fbpx New Lawsuit Alleges Forced Labor in ICE Detention - Documented - Documented

New Lawsuit Alleges Forced Labor in ICE Detention

This summary was featured in Documented’s Early Arrival newsletter. You can subscribe to receive it in your inbox three times per week here.

Law leads to domestic violence survivor’s deportation, sets risky precedent for others

Last year, 38-year-old Assia Serrano — one of the first imprisoned domestic violence survivors to receive a reduced sentence under the Domestic Violence Survivors Justice Act of 2019 — was released and then deported.

She spent 17 years in prison, and on the day of her release, was transferred directly into the hands of Immigration and Customs Enforcement; for her, this was out of the frying pan and into the fire. 

Reporter Sara Herschander has been talking to Serrano for the past six months now. 

“Definitely the saddest thing I’ve ever written, unfortunately,” she tells me. 

It’s important to “reflect on what the [domestic violence] law was originally intended for, versus the way survivors are doubly criminalized,” Herschander says, and on “what New York State’s collaborating with ICE means for these survivors, largely women.”

Serrano’s spotless record made her an ideal candidate for a sentence reduction. But other domestic violence survivors in prison and eligible for release see the success of her case as a cautionary tale.

Serrano is now in Panama and far away from her U.S.-born children, who are in the custody of an ex-partner who won’t allow the children to apply for a passport to visit her.

Read the full report exclusively on Documented

Immigrants’ guide to accessing free food in New York: Closures of pantries have made it hard to access food banks. To ensure immigrants can find one near them, Documented updated its guide. — Read in English and Spanish


Lawsuit alleges forced labor in ICE detention: The suit alleges current and former immigrants in ICE detention in Illinois were forced to work without compensation. — Read here

Court revives lawsuit by six Mexican veterinarians alleging forced work: An appeals court found a federal judge should not have tossed the case in which the veterinarians alleged they were forced to milk cows and threatened with deportation. — Reuters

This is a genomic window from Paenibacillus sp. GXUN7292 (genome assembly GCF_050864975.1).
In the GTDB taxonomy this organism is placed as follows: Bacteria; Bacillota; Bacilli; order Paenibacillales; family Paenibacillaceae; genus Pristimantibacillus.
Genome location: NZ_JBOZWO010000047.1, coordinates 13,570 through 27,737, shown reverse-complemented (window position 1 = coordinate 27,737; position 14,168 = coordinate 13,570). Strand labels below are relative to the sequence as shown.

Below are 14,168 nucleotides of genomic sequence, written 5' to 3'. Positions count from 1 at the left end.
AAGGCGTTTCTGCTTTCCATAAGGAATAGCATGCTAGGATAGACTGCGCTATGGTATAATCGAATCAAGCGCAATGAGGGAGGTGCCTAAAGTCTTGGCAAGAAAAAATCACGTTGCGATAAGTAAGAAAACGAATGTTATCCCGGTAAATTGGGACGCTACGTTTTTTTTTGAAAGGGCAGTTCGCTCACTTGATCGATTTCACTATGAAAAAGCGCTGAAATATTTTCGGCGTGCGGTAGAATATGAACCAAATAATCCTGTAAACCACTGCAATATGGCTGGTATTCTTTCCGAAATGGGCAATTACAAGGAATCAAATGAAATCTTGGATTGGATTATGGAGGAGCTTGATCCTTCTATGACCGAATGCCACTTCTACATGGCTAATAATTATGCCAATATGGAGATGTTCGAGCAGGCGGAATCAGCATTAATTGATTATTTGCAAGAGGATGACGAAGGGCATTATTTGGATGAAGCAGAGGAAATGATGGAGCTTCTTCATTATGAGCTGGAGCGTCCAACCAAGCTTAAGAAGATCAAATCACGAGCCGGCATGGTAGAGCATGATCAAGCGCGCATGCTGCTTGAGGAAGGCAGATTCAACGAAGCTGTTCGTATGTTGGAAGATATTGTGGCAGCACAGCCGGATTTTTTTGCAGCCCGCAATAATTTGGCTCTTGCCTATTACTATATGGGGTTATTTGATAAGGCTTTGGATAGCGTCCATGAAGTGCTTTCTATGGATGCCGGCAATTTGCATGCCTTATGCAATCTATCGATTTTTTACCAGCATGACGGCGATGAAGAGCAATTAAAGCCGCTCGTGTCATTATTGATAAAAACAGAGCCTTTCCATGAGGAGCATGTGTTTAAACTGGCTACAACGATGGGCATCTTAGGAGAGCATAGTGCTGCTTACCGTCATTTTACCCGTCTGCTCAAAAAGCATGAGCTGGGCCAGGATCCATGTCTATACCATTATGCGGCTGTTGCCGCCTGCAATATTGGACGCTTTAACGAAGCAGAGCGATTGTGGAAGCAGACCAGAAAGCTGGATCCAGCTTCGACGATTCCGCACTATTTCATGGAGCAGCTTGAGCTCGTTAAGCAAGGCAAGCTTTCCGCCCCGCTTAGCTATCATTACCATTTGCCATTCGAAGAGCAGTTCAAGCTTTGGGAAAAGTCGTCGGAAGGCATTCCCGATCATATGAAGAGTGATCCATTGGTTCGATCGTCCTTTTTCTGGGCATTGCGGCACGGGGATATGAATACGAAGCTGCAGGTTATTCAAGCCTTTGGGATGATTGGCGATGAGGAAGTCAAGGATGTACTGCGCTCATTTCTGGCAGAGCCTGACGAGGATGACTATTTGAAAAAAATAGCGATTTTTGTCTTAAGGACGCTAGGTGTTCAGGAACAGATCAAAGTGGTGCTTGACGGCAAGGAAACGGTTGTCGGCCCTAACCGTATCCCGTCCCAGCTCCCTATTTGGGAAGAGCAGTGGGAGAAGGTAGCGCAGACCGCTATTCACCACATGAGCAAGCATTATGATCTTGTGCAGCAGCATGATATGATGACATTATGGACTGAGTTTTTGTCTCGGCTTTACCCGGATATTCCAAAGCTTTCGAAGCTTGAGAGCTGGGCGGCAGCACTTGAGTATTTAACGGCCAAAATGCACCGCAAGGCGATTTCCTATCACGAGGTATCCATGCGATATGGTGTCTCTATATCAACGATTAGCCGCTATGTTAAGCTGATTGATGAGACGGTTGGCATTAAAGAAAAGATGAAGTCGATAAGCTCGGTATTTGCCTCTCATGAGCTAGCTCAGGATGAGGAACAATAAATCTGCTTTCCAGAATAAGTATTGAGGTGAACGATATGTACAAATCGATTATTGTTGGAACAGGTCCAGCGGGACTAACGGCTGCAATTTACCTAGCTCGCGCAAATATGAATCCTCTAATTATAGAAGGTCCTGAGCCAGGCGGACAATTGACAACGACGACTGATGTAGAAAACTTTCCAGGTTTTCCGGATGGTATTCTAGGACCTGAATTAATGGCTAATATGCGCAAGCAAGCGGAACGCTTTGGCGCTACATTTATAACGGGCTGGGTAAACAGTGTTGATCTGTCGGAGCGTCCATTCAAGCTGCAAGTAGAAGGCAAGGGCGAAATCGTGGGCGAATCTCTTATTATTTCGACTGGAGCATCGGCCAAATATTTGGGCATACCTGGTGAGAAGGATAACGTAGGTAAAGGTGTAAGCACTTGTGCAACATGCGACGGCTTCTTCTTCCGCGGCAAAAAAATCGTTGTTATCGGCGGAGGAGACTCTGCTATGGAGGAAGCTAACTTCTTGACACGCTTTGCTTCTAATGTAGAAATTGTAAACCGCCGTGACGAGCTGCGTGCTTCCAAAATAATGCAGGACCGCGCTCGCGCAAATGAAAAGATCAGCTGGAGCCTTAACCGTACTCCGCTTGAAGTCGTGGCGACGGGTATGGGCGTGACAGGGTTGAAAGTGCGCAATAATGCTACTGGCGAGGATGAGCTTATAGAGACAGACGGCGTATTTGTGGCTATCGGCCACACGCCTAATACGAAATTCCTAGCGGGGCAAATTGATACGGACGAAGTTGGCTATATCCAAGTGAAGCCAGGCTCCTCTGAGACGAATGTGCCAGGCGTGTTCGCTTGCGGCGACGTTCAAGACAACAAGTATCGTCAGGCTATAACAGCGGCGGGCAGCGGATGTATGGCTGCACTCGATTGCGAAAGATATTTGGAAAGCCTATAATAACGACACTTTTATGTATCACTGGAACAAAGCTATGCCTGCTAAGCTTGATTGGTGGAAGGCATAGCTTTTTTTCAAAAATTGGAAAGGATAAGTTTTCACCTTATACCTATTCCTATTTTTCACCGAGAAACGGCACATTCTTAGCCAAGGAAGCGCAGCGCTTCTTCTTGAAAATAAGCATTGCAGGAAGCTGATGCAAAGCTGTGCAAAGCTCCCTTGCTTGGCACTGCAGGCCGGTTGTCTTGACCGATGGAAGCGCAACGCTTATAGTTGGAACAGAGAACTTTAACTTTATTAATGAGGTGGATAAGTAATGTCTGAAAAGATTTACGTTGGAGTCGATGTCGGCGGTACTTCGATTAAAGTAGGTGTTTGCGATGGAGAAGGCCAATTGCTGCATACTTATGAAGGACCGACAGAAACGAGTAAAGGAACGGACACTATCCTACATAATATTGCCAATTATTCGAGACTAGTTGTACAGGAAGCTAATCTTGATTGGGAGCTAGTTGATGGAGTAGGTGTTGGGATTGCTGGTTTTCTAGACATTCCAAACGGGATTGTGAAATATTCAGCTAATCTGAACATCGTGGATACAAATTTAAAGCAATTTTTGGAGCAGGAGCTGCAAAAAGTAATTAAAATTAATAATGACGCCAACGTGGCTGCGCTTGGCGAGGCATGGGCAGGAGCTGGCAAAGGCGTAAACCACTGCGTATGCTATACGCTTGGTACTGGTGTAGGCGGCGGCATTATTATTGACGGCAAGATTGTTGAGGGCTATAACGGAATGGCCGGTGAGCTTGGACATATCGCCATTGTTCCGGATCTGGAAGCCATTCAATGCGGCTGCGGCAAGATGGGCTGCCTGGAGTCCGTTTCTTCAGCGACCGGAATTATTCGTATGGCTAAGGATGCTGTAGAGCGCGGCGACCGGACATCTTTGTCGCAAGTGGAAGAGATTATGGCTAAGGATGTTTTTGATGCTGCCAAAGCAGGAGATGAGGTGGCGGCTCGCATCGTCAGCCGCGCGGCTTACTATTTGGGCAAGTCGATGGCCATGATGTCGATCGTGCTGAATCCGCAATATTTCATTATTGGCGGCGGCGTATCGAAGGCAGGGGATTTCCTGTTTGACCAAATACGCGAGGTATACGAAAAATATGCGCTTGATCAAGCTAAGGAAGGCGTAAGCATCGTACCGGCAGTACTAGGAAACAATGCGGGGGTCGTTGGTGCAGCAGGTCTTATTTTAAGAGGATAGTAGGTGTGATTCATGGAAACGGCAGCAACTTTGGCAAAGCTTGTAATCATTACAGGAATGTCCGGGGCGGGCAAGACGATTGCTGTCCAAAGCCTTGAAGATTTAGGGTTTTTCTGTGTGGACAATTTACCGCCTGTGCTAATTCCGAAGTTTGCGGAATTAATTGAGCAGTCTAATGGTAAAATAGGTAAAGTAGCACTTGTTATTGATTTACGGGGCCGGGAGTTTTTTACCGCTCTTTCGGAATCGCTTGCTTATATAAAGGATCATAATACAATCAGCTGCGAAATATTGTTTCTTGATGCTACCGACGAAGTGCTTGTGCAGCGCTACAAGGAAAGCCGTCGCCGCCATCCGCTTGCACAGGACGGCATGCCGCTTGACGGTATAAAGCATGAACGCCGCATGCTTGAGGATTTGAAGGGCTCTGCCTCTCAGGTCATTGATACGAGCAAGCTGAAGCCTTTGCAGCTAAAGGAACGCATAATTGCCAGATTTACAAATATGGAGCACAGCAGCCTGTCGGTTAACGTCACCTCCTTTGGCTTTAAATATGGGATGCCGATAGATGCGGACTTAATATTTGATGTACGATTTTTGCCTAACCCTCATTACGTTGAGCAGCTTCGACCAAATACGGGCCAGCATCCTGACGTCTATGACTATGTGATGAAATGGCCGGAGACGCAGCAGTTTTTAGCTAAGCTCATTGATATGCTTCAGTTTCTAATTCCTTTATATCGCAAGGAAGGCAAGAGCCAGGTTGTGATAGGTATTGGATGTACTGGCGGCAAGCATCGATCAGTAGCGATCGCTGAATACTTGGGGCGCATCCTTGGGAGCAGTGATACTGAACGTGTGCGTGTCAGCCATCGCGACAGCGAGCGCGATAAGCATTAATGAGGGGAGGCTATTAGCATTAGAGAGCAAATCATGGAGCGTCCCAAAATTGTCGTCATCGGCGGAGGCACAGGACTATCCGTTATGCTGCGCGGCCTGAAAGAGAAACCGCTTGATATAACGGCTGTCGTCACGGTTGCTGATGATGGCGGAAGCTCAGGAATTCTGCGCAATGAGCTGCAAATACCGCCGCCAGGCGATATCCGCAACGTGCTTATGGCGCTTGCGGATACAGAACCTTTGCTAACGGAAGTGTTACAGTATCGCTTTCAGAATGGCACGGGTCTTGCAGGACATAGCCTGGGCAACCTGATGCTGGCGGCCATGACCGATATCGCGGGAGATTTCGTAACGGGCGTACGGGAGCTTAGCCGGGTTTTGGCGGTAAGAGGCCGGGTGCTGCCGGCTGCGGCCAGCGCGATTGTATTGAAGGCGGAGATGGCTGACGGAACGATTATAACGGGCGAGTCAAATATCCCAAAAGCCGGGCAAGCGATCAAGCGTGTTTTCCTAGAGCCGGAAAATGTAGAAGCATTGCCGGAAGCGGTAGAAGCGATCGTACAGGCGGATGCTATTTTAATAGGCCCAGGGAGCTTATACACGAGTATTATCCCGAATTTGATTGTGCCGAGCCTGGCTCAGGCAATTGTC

UPS to pay penalty, be monitored for immigration-related discrimination: The Justice Department ruled UPS discriminated against a non-U.S. citizen by requesting additional documents to prove he was allowed to work. — Reuters

What EB-5’s revitalization means for developers and entrepreneurs: A new law has reinstated the EB-5 program that expedites visa processing for foreign investors. — Reuters

Border authorities separating Ukrainian children from caregivers: Dozens of Ukrainian children have been separated from relatives or friends they traveled with under a law designed to prevent migrant kids from being trafficked. — New York Times

Washington D.C.

Biden admin. considers delaying Title 42 termination: The White House is searching for ways to buy time as both Democrats and Republicans question whether there is an alternative plan to reduce migration. — Axios

DHS secretary angered at FBI allegations that 2 men duped Secret Service agents: Secretary of Homeland Security Alejandro Mayorkas reportedly felt the charges against the two men put unfair scrutiny on the Secret Service. — CNN

CBP agents arrested 1 million+ at the border since October: Customs and Border Protection data shows March was the busiest month of arrests and crossings at the southern border in two decades. — Wall Street Journal

Early Arrival Newsletter
Receive a roundup of all immigration news, and the latest policy news, in New York, nationwide, and from Washington, in your inbox 3x per week.
Documented Advertising